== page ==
3. You and I have established a relationship strictly through poetry that has caused us to both describe it as “the best friends we’ve never met.” And yet, we have come to know each other very well. We both know of many of our personal struggles and infirmities. And we still like each other anyway! What’s wrong with us? But seriously, how has that (has it?) inspired you in your writings?
As I mentioned, your support helped save me poetically. The fact that a poet of your caliber showed the least interest in my own attempts at the craft is motivation-o-plenty. You are the one who convinced me that I could look myself in the eye and call myself a “poet.” You never wavered in your confidence in my ability. But when you invited me to collaborate on a collection and website, it put me over the top. As we began posting “Across the Lake, Eerily,” I began to see a pattern of playing off each other’s work. It was as if we had begun to share a muse. Then I realized we had often done that at Poetic Asides as well. When we get in that “zone,” I feel like a kid playing chopsticks on Grandma’s piano with my cousin. Don’t laugh … that’s a good thing. And VERY inspirational.
4. As other poets interviewed here have alluded to, your writing has two very prominent influences: your faith, and a Good man by the name of Keith (an outstanding photographer in his own right). Touch on those two inspirations if you will.
I do not (will not, cannot) believe that the universe and all it contains happened merely by chance. I believe in a Creator of all that is, or was, or is to come. How could I not be inspired? I believe this Creator cares personally and intimately and infinitely. How could I not be inspired? I have experienced God’s love, mercy, forgiveness, and generosity. How could I not be inspired?
God blessed me with a husband who looks at me tenderly, treats me lovingly, gives of himself wholly, and whom I love deeply. How could I not be inspired?
5. As an extension of that is your family. Your heritage is strong and firmly based in that principle. Your parents are still vibrant and nurturing. Your children are a source of great pride, comfort and joy. You’ve written about your Godfather, Jim Powers, and your cousin Jim (Punk) on numerous occasions. What makes those connections so vivid in your expressions of love for these wonderful people?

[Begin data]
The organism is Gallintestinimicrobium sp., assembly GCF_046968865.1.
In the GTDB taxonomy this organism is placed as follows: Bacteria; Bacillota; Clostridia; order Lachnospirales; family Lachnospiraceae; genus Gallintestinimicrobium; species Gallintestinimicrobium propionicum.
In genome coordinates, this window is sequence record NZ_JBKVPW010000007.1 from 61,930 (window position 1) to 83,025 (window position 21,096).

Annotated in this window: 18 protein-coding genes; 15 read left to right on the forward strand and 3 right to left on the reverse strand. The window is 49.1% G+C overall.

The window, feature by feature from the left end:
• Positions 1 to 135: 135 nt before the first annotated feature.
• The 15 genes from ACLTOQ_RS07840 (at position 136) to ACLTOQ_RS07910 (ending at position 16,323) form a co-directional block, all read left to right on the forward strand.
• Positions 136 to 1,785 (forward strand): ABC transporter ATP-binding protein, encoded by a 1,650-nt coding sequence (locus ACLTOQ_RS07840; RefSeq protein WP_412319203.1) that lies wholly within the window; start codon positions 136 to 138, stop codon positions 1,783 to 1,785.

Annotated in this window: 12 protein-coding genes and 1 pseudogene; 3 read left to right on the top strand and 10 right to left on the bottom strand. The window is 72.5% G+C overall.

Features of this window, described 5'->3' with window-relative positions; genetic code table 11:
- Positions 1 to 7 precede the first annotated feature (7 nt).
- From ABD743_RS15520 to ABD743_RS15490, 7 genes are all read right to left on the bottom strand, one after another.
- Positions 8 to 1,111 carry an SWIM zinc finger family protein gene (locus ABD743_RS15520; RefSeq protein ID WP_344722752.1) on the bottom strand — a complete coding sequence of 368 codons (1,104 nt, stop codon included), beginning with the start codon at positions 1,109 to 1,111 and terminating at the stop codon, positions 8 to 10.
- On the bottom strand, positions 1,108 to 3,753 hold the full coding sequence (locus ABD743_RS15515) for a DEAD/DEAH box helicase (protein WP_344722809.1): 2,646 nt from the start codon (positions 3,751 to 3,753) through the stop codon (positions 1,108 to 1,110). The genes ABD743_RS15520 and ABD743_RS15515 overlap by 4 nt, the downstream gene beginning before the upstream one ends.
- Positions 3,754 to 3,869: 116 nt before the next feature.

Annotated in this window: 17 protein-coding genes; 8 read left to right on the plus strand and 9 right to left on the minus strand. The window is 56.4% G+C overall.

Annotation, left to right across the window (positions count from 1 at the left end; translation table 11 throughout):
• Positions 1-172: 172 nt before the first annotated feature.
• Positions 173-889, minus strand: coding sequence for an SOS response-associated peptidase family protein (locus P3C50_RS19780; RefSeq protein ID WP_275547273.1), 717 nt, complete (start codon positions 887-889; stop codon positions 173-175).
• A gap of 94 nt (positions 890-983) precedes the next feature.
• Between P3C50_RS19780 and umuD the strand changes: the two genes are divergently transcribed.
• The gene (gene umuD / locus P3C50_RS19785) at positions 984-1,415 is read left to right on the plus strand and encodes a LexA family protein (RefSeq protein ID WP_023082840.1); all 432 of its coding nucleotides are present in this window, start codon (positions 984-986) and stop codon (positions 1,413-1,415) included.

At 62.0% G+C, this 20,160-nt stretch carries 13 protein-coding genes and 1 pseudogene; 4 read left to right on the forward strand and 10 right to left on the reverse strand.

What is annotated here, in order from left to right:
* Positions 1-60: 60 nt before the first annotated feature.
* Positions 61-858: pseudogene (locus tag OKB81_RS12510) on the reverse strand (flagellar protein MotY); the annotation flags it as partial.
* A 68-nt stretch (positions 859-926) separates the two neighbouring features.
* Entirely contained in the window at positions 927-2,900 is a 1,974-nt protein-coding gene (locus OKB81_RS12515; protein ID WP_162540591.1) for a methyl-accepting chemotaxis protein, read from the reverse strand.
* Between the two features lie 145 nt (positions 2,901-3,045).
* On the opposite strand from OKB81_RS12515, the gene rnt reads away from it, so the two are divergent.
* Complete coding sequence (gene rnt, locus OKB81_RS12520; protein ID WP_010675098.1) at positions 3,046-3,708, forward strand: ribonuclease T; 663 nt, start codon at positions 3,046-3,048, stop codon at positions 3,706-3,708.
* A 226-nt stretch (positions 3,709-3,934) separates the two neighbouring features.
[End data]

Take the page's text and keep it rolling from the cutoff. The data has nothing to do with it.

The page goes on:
Respected by all
CROSSROADS (A sonnet for my cousin, with love)
Psalm 139:16. … all the days ordained for me were written in your book
before one of them came to be.
James E. Powers, Jr.
September 23, 1952 – November 19, 2010
He stands between the living and the dead,
as ailing lungs no longer understand
the expectations of a heart in dread,
not willing to let go of all it planned.
Though comatose, his mind exerts its will,
Not giving up, nor knowing how to cope;
As loved ones, keeping vigilant, instill
An ember of illuminating hope.
Sad we cannot return to days of old,
Of playing ‘til the streetlights called us home;
Now, heart-in-throat, we watch events unfold;
Our desperate pens add chapters to his tome.
Yet, God imparts His own life-giving breath,
to give eternal life that transcends death.
I was blessed to grow up under the nurture of loving and supportive parents, with cousins as close to my heart as they were in proximity (steps away), and with aunts and uncles who always welcomed me and treated me as their own. The cousin and uncle (father and son) described in the poetry above left us far too soon, and within ten weeks of each other. Anyone with a close-knit family such as ours can relate to the impact of such loss. Thankfully, strength of family bond is important to my own children as well. All three often express how fortunate they are to have so many quality years with their grandparents. That makes my heart smile.
6. Free Association: I’ll give you three words. Go on a rant! Sophia. Rose. Mavis.
Oh, Walt … this is a door you do NOT want to open, as I could easily write a response the size of War and Peace. I AM that obnoxious grandmother that compels people to roll their eyes and make excuses to part ways.
Sophia Rose Mavis
since you asked …
let me show you my granddaughter!
My husband Keith (“Poppa Keith,” to Sophie) said it all. He told my poor son (Brandon) to hurry up and get married and make us another Sophie. Fortunately, Brandon has a good sense of humor.
The magnitude of my love for this little one came as a surprise to me. A poem I wrote upon Sophie’s birth still best expresses how I feel. I’ll share that, and then I’ll promise to not continue rambling until you are down for the count.
PRINTS (Sophie’s Sonnet)
A woman knows instinctively, it seems,
Which moments will leave prints upon her soul.
Her future life weaves fabric through her dreams
And writes upon her heart, as though a scroll.
A woman thinks she knows what to expect
From pioneering moments in her world -
Anticipation of events’ effects,
And how her heart will feel as they’re unfurled.
Yet, there was I, as wholly unprepared
As if I’d never given you a thought.
My heart and hub were all-at-once ensnared –
I would convey in words, yet I cannot.
Sophia Rose: a gift from God above –
New life. New breath. New gift. New print. New love.